Bosc pears are sweeter and more flavorful earlier in the ripening process than other pear varieties. As a result, the complex flavor, honey-sweetness, and juiciness of Bosc can be enjoyed before their flesh has fully softened. Since the flesh density of Bosc is greater than other pears, it's important to take this into consideration when determining when Bosc pears are ripe. The “Check the Neck” test, where gentle thumb pressure is applied near the stem end, is still the best method for checking Bosc for ripeness. However, keep in mind that Bosc will "give" less than other pears when they are ready. Sometimes, Bosc will also show a slight wrinkling at the base of the stem . Ripen Bosc pears as you would any other variety: leave them at room temperature and only refrigerate after the pears have ripened.
The Navel oranges are from Ignacio “Nacho” Sanchez and his wife, Casamira, farming started as a hobby. They bought their first 6-acre orchard in Cutler, California, in 1989, which they farmed in their spare time. But over the next four years, Nacho’s orchard expanded rapidly, and he made his passion for farming into his full-time job. When their twin girls were born in 1991, Nacho and Casamira named their orchard Twin Girls Farms; and when their third daughter arrived, Nacho named some varieties of peaches after her. Having converted to organic farming practices in 1999, Nacho uses beneficial insects and cover crops in place of conventional chemicals. He gets great satisfaction from the knowledge that no harmful chemicals can affect his family, his workers, or his customers.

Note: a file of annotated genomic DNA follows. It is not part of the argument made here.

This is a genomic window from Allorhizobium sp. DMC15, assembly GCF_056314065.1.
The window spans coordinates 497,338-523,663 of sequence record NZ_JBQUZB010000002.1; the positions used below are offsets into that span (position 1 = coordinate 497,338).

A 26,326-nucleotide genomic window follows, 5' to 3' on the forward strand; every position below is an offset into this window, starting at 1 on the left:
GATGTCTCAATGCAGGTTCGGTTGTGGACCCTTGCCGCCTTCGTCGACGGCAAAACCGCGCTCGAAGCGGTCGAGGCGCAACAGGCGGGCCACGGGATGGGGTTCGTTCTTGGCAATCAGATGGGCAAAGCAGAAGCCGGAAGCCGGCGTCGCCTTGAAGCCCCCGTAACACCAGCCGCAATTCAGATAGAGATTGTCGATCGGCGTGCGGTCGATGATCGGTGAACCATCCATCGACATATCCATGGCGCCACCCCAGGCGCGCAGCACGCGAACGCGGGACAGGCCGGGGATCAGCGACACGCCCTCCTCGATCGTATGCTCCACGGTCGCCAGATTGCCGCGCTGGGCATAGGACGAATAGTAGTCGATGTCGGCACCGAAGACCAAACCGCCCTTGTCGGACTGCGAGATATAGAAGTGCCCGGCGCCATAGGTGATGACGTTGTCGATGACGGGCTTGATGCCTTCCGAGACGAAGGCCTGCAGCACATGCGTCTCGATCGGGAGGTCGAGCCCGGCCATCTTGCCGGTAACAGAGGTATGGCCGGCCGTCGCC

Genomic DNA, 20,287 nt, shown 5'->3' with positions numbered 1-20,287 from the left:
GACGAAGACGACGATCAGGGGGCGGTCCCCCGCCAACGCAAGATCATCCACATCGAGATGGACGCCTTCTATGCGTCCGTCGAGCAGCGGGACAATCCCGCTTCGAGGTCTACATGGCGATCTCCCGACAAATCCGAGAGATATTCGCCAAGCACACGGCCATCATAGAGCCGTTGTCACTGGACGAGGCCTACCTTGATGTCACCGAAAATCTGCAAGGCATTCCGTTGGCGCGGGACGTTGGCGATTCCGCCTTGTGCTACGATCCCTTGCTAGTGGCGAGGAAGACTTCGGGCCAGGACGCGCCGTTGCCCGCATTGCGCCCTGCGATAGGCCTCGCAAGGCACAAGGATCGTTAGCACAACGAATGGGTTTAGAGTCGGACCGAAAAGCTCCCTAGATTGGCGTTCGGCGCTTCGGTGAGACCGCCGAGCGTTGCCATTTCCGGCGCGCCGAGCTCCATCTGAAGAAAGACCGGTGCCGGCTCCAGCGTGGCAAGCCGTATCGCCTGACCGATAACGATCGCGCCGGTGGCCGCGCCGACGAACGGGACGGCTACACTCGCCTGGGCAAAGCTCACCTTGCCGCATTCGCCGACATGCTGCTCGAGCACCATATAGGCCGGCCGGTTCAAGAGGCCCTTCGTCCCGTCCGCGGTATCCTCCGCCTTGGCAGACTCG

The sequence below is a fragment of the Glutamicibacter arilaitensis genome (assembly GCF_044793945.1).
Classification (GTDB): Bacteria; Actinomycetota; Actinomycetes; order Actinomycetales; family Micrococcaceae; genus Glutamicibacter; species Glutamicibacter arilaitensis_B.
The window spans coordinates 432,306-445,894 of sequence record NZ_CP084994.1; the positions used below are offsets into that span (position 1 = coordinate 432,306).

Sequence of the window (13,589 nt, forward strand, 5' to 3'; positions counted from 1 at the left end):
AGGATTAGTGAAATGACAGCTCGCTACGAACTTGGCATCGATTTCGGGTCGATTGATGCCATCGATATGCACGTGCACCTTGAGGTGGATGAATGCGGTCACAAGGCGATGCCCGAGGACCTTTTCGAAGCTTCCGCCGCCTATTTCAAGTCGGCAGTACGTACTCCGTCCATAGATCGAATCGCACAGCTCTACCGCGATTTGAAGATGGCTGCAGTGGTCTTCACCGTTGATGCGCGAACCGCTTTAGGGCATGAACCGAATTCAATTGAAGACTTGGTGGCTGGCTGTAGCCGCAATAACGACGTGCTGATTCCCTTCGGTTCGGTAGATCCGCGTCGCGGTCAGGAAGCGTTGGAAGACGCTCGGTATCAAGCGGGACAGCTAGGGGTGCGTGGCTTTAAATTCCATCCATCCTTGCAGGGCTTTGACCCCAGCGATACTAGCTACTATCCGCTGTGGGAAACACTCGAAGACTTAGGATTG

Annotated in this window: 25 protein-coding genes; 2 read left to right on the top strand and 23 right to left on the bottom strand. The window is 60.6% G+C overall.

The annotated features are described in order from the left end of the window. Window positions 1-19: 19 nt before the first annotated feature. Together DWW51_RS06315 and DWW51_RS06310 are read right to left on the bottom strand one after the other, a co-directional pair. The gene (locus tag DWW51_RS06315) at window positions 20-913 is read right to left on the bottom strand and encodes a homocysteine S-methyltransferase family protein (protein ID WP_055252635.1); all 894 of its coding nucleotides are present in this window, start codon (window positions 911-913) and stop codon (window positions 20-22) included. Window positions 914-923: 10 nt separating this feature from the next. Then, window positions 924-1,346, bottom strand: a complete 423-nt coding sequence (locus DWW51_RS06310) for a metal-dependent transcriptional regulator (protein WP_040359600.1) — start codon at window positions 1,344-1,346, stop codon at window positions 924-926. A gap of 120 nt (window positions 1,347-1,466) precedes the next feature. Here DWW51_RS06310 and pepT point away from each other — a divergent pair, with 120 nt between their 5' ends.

Jim grows some pretty awesome Pixie tangerines. He started back in 1988 with 80 trees and now has about 1000 pixie trees. The Pixie like the better known satsumas and clementines, that we have November through January - are seedless, relatively easy to peel, and incredibly flavorful. We love Pixies and especially the fact that they come into season in late March and if the trees produce well might be around most of April and sometimes even May. We’ll do our best to keep getting them, but just in case we can’t, savor-these little balls of sunshine today.